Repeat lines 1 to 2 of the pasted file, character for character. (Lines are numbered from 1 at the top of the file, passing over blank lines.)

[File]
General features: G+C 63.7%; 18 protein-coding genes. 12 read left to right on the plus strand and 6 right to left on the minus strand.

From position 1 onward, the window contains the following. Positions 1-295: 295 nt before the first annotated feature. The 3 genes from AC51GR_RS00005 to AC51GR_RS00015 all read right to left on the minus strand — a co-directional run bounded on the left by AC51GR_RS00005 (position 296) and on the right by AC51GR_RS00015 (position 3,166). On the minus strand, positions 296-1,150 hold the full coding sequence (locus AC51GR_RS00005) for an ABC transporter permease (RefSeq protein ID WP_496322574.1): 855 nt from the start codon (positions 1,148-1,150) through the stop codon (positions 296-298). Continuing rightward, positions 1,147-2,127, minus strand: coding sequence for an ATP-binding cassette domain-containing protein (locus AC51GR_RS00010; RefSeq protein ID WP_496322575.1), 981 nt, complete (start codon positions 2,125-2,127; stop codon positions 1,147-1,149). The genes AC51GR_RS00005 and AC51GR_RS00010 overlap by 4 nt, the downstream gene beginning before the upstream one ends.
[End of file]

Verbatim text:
General features: G+C 63.7%; 18 protein-coding genes. 12 read left to right on the plus strand and 6 right to left on the minus strand.

From position 1 onward, the window contains the following. Positions 1-295: 295 nt before the first annotated feature. The 3 genes from AC51GR_RS00005 to AC51GR_RS00015 all read right to left on the minus strand — a co-directional run bounded on the left by AC51GR_RS00005 (position 296) and on the right by AC51GR_RS00015 (position 3,166). On the minus strand, positions 296-1,150 hold the full coding sequence (locus AC51GR_RS00005) for an ABC transporter permease (RefSeq protein ID WP_496322574.1): 855 nt from the start codon (positions 1,148-1,150) through the stop codon (positions 296-298). Continuing rightward, positions 1,147-2,127, minus strand: coding sequence for an ATP-binding cassette domain-containing protein (locus AC51GR_RS00010; RefSeq protein ID WP_496322575.1), 981 nt, complete (start codon positions 2,125-2,127; stop codon positions 1,147-1,149). The genes AC51GR_RS00005 and AC51GR_RS00010 overlap by 4 nt, the downstream gene beginning before the upstream one ends.